· Councillor Matthew Bennett noted that throughout the debate there had been calls of social cleansing, but that this was and remained untrue, whilst the chosen policy met all tests: offering Council housing on a like-for-like basis, increasing bedroom numbers, rehousing residents, increasing the number of social housing; against a central government, London Mayor and failing market seemingly hostile to providing social housing. There was a choice to campaign from side lines or take a lead to build homes that local families needed.
· It was also noted that 21,000 persons in Lambeth were awaiting council homes whilst 1,300 were severely overcrowded. The regeneration figures in the agenda pack represented the baseline, were robust and could withstand changes in finance.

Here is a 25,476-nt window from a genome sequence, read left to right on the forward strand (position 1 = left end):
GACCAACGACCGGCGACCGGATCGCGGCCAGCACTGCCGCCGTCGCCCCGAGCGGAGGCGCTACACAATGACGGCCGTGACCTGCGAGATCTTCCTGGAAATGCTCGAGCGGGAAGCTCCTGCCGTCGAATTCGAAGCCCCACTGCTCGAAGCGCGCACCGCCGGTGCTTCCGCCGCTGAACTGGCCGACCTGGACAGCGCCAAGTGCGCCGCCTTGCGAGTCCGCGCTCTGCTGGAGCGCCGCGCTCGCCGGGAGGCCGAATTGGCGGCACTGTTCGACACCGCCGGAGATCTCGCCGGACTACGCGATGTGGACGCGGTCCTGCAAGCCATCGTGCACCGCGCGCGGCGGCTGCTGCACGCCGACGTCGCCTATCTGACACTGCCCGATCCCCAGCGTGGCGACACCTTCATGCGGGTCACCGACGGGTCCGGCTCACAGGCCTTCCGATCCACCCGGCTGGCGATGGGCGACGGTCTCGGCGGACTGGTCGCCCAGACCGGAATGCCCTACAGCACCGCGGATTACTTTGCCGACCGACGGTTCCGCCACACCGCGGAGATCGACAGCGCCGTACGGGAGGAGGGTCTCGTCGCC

The Leader of the Council introduced the ward councillors to give representation:
· Marcia Cameron, ward councillor, stated that more information on what residents wanted was needed with improved support and advice, and raised concerns over secure and long-term tenancies, freeholders, and shared equity.
· Mary Atkins, ward councillor, had been involved for two years; affirmed that the issues were around overcrowding and conditions, and that the judgement, on balance, was correct. She commented that the low number of new homes at council rent was not expected and asked how residents would be involved in future. There remained issues with trust, poor communication, council rents, tenancy agreements, and mortgages, which would need solutions.
The following representations were heard: